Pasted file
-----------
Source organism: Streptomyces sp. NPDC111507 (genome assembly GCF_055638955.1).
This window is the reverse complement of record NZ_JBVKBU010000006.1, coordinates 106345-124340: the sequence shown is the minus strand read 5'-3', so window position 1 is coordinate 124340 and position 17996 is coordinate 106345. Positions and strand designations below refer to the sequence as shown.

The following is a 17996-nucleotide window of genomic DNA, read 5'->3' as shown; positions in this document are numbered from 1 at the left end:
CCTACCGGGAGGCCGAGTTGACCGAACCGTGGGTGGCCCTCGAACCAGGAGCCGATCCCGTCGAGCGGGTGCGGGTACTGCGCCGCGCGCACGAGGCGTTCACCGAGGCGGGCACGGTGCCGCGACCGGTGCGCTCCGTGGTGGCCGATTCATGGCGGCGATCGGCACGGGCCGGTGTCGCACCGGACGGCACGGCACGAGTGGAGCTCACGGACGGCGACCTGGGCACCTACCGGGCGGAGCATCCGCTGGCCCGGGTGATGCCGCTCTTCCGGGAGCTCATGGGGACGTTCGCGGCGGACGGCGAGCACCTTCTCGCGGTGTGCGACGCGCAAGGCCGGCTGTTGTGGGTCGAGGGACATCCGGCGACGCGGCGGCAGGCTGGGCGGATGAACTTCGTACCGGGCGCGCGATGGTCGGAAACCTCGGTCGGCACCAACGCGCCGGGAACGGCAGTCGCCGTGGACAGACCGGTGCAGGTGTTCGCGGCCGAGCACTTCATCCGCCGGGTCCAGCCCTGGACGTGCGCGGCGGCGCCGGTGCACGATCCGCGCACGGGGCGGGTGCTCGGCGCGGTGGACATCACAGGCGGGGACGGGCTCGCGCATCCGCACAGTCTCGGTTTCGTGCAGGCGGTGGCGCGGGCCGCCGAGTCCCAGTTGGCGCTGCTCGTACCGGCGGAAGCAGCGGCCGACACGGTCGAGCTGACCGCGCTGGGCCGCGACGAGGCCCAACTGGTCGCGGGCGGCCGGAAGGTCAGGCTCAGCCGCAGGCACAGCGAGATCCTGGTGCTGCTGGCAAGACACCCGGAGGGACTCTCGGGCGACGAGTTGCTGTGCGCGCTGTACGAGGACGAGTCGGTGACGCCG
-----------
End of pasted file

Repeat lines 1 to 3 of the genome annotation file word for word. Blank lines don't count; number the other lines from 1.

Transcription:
Source organism: Streptomyces sp. NPDC111507 (genome assembly GCF_055638955.1).
This window is the reverse complement of record NZ_JBVKBU010000006.1, coordinates 106345-124340: the sequence shown is the minus strand read 5'-3', so window position 1 is coordinate 124340 and position 17996 is coordinate 106345. Positions and strand designations below refer to the sequence as shown.

The following is a 17996-nucleotide window of genomic DNA, read 5'->3' as shown; positions in this document are numbered from 1 at the left end: